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Walt Strong posted:

This info. is from Optalign Application Note #6 (11/21/1985) for "Misalignment Specifications per Reverse indicator Method":

MTBM (moveable) = A

Stationary = B

Dial-A is mounted on B and indicating on A

Dial-B is mounted on A and indicating on B

View is from A (MTBM) toward B (Stationary)

Vertical parallel offset target = -A vert./2

Horizontal parallel offset target = -B horiz./2

Vertical Angular Gap = (B-vert + A-vert)/2

Horizontal Angular Gap = (B-horiz. + A-horiz.)/2

Note: add SAG value to each vertical value, if specified

It would be wise to check this math by graphical or other method!

Walt

Hi Mr. Walt

I did the calculation according to the formula. But values did not match the value given by Fixturlaser device. Should we not include DBSE value in the calculation?

Thanks again!

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The simple formulas above are intended for converting reverse indicator values to thermal offsets, as OP stated. The basic assumption is that the indicator positions are close to the laser system positions. The Vendor should provide the thermal offset (horizontal and vertical) specified at the coupling center. You have a compressor-gearbox-Motor/Turbine, so thermal growth of each component should be known. If you really want to learn and understand shaft alignment, then here are a few references and search links:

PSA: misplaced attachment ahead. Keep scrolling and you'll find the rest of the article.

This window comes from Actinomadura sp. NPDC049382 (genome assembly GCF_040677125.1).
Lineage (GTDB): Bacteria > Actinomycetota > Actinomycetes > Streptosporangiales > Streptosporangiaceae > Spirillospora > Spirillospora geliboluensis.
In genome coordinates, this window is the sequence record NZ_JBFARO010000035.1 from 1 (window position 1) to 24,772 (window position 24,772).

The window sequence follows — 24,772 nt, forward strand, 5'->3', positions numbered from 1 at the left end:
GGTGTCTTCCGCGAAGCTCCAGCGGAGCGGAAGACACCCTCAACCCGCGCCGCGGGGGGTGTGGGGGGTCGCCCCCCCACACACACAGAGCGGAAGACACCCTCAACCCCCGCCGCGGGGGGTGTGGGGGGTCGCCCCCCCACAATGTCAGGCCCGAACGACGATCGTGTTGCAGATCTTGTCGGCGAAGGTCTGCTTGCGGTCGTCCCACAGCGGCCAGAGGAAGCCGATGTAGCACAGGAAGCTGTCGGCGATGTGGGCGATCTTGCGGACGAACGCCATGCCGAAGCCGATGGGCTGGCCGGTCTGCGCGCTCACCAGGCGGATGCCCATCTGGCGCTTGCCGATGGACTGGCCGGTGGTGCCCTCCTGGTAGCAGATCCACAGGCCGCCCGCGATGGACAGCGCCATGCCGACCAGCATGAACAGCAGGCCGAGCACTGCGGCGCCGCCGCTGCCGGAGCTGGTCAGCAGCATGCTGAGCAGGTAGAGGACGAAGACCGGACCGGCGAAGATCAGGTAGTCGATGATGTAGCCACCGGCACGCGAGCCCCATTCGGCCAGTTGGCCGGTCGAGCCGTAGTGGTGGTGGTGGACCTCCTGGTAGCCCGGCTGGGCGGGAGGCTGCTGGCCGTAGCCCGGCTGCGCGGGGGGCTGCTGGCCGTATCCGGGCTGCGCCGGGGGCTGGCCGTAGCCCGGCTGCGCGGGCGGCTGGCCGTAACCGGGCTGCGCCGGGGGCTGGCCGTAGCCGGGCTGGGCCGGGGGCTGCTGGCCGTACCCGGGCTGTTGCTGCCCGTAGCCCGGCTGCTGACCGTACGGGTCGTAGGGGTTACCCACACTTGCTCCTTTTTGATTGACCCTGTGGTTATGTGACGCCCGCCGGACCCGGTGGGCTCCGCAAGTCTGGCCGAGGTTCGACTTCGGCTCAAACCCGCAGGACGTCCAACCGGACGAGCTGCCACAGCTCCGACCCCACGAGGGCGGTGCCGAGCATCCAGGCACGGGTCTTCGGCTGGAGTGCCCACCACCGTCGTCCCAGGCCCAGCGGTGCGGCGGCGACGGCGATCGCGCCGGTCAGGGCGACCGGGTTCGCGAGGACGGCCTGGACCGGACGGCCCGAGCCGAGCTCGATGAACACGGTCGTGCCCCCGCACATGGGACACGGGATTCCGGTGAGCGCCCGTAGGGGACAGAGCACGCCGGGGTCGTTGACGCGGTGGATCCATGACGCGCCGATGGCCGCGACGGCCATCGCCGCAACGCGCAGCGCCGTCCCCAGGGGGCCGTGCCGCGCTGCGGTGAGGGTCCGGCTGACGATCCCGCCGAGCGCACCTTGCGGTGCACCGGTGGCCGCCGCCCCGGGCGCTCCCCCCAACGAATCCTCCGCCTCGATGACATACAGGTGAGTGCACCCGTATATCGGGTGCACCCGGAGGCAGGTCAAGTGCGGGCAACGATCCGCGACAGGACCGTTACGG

Shaft Alignment Handbook (Mechanical Engineering) 3rd Edition

From <https://www.amazon.com/Shaft-A...eering/dp/1574447211>

Search: reverse indicator alignment method

https://www.bing.com/search?q=...Ir9uh9NXtzajjuFvShiF

Machinery Vibration: Alignment

By Victor Wowk

From <https://www.globalspec.com/ref...-6-reverse-indicator>

Search: reverse indicator alignment graphical method

https://www.bing.com/search?q=...440EBFDFF11418EC274A

https://oaktrust.library.tamu....ce=1&isAllowed=y

Walt

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From the first link I provided “...However, when it gets down to the correction in the field, one must get down to hard rock fundamentals. The cold alignment will be done with measuring devices in the field by machinists, technicians, and/or engineers. Several know how to determine the moves. Very few know how to move the machines graciously and accurately! Piotrowski recently said, "People, not lasers and dials, move equipment!".

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"People, not lasers and dials, move equipment!" What a great quote!

What I noticed is that there is a lot of emphasis on the measuring instruments and calculations that is way more than what is given to the feild needs like cleanliness of surfaces, inspection of possible cracks or restrictions, correct way installation of shims etc. The know how in such aspects is extremely essential but unfortunately these aspects are given less attention in the literature.

But that is only my thought and I could be totally wrong as in many cases.

Regards- Ali M. Al-Shurafa